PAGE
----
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assumptions about the biological response thresholds. In that case, the thresholds are actually based on using one of the other three approaches and should not be considered an analytical methods-based threshold.

Advantages. A threshold established using the analytical methods-based approach can easily be incorporated into any applicable FDA compliance programs that combine a specific standard method with a standardized sampling scheme.

Limitations. Several factors limit the applicability of the analytical methods-based approach to establish a threshold for gluten. At this time, only one commercially available analytical method has been AOAC validated, and that method was validated for detection at a relatively high concentration of gluten. In addition, there are limited data on the performance of the available methods in the wide variety of food matrices that could potentially contain gluten. Therefore, further characterization of available methods would be necessary before an analytical methods-based threshold could be established. Appropriate methods would need to be developed for the detection of oat gluten.

Finding 7. The analytical methods-based approach could be used to establish a threshold for gluten. However, if this approach is used, the threshold should be replaced by a threshold established using another approach as quickly as possible.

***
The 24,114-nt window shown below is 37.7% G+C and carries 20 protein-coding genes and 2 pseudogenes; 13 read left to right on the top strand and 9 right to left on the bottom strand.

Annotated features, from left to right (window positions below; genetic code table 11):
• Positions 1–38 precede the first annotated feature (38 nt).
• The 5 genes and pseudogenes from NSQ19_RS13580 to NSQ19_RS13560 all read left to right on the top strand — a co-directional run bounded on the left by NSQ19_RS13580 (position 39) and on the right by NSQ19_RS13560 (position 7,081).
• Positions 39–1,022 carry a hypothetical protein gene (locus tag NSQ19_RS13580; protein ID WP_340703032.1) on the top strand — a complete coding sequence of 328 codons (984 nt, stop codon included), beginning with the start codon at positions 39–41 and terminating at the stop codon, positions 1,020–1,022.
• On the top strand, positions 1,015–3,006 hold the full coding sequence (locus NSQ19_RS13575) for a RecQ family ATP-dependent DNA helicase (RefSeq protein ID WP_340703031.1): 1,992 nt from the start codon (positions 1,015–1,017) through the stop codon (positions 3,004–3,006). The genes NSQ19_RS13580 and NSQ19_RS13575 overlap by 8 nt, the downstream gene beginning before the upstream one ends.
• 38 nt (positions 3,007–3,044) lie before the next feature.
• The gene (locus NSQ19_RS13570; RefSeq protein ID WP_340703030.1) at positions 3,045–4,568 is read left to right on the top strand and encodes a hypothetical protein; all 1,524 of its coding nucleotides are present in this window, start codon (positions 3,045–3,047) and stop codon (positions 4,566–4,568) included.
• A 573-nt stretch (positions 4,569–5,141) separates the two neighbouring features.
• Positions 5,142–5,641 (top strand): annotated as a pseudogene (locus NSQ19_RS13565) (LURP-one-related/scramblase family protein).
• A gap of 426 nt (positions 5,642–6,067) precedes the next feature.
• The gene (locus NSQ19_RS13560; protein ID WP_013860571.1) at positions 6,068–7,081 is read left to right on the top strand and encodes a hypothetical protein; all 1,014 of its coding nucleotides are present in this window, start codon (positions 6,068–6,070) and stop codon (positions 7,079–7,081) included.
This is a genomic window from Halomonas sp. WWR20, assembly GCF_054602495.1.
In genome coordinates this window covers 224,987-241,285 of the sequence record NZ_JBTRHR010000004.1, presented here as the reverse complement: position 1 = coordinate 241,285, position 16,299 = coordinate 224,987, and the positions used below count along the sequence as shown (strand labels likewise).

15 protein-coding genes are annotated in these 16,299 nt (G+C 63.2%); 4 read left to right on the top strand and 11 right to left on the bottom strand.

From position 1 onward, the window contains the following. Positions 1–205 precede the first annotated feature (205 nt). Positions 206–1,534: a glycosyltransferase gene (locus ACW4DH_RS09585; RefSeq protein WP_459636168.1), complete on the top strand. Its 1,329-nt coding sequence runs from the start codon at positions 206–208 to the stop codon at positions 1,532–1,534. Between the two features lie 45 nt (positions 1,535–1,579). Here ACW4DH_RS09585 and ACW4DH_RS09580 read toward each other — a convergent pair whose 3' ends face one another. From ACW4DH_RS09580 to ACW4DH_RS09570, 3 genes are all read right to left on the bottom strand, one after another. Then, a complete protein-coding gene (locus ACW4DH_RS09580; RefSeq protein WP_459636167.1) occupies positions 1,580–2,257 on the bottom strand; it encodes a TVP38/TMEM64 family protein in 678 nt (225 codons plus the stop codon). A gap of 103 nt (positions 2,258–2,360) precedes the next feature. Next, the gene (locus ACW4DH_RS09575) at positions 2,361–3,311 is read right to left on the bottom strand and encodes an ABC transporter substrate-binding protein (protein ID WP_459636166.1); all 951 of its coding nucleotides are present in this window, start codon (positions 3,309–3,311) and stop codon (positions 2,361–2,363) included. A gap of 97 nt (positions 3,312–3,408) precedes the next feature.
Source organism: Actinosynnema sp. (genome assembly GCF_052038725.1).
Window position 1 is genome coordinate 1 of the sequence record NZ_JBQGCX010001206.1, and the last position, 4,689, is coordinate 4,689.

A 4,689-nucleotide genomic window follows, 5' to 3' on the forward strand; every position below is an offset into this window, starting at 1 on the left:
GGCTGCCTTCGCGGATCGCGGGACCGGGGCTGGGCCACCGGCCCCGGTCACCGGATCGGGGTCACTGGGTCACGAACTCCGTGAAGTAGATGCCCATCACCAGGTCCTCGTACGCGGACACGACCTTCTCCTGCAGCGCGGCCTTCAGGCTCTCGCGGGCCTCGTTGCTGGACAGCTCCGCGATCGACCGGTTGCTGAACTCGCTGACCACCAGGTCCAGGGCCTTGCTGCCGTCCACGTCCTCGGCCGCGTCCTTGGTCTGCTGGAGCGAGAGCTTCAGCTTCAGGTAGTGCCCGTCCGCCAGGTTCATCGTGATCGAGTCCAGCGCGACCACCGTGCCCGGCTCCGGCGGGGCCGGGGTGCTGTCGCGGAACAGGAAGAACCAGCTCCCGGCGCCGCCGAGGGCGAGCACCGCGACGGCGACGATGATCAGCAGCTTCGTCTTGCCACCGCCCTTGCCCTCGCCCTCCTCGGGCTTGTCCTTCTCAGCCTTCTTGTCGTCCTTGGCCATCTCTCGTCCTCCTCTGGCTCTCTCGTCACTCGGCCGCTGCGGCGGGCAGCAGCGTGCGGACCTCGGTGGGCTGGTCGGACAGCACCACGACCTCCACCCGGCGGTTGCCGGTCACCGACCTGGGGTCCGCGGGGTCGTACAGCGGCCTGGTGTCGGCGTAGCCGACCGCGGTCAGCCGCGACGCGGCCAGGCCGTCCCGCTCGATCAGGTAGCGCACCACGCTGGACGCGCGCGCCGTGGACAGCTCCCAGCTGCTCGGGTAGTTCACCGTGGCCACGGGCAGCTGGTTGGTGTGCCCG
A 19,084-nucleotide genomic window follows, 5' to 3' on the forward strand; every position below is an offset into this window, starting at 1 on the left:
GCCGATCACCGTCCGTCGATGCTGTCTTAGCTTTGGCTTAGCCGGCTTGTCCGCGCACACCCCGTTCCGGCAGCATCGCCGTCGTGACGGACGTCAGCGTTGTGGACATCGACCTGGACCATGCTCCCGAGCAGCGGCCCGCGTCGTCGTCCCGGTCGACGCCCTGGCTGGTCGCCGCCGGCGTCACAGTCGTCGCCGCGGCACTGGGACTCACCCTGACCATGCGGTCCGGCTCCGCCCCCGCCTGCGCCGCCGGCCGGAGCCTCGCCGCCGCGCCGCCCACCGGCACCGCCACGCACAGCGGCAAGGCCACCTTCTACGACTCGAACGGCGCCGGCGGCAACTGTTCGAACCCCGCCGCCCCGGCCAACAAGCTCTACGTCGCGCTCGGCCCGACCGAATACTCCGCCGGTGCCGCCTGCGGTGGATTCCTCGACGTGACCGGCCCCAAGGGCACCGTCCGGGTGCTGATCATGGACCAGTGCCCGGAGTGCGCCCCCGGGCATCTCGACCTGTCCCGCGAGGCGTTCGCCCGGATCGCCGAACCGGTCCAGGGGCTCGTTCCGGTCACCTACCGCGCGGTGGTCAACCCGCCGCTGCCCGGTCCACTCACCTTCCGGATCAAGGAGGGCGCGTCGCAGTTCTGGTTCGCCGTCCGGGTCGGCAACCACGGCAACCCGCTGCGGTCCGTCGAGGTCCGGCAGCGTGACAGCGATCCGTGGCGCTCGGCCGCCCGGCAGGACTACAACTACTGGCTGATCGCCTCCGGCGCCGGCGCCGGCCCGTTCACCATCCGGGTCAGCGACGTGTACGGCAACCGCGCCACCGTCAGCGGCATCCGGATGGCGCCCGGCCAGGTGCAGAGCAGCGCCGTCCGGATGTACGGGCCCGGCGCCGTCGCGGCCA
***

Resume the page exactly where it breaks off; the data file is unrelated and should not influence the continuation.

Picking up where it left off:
b. Safety Assessment-Based Approach. The safety assessment-based approach could be used to establish a threshold for gluten based on NOAELs or LOAELs reported in the literature in combination with appropriate uncertainty factors. Clinical data in the literature are limited, but a few studies are available that meet the Threshold Working Group's data quality criteria. The currently available clinical studies do not report NOAELs. However, studies are available that could be used to establish a LOAEL from which a threshold could be derived.

Advantages. Establishing a threshold based on NOAELs or LOAELs and the application of appropriate uncertainty factors to estimated exposure levels is fairly straightforward. When there are limited data in the literature, the application of appropriate uncertainty factors can provide confidence that the majority of the sensitive populations will be protected. Establishing thresholds using the safety assessment-based approach and currently available clinical data has the advantage of being directly linked to biological effects.

Limitations. The primary limitation of this approach is the dearth of available prospective clinical data and the general lack of information about the impact of chronic low-level consumption of gluten on the emergence of symptomatic disease in individuals with latent or silent celiac disease. At the current time, the size of the combined uncertainty factors needed would be substantial due to the general lack of data; applying large uncertainty factors to the available data could lead to a gluten threshold that is not achievable, as a practical matter, in foods.

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